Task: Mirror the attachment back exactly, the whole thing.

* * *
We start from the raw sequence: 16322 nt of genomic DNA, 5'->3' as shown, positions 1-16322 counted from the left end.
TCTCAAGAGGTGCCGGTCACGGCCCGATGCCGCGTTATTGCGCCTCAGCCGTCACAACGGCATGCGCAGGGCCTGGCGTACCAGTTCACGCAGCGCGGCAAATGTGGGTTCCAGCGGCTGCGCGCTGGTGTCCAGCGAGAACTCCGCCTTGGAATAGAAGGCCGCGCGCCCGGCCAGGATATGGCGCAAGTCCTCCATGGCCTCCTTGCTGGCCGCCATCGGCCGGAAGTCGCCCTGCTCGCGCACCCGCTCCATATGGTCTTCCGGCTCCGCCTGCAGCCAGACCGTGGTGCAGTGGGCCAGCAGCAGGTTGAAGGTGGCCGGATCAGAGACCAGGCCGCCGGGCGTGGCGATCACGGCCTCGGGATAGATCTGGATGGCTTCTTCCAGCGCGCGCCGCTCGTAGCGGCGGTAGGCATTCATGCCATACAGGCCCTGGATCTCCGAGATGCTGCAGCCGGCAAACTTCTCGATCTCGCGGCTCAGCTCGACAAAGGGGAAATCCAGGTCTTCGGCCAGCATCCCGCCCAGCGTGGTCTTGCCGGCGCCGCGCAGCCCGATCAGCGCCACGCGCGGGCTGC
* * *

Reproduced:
We start from the raw sequence: 16322 nt of genomic DNA, 5'->3' as shown, positions 1-16322 counted from the left end.
TCTCAAGAGGTGCCGGTCACGGCCCGATGCCGCGTTATTGCGCCTCAGCCGTCACAACGGCATGCGCAGGGCCTGGCGTACCAGTTCACGCAGCGCGGCAAATGTGGGTTCCAGCGGCTGCGCGCTGGTGTCCAGCGAGAACTCCGCCTTGGAATAGAAGGCCGCGCGCCCGGCCAGGATATGGCGCAAGTCCTCCATGGCCTCCTTGCTGGCCGCCATCGGCCGGAAGTCGCCCTGCTCGCGCACCCGCTCCATATGGTCTTCCGGCTCCGCCTGCAGCCAGACCGTGGTGCAGTGGGCCAGCAGCAGGTTGAAGGTGGCCGGATCAGAGACCAGGCCGCCGGGCGTGGCGATCACGGCCTCGGGATAGATCTGGATGGCTTCTTCCAGCGCGCGCCGCTCGTAGCGGCGGTAGGCATTCATGCCATACAGGCCCTGGATCTCCGAGATGCTGCAGCCGGCAAACTTCTCGATCTCGCGGCTCAGCTCGACAAAGGGGAAATCCAGGTCTTCGGCCAGCATCCCGCCCAGCGTGGTCTTGCCGGCGCCGCGCAGCCCGATCAGCGCCACGCGCGGGCTGC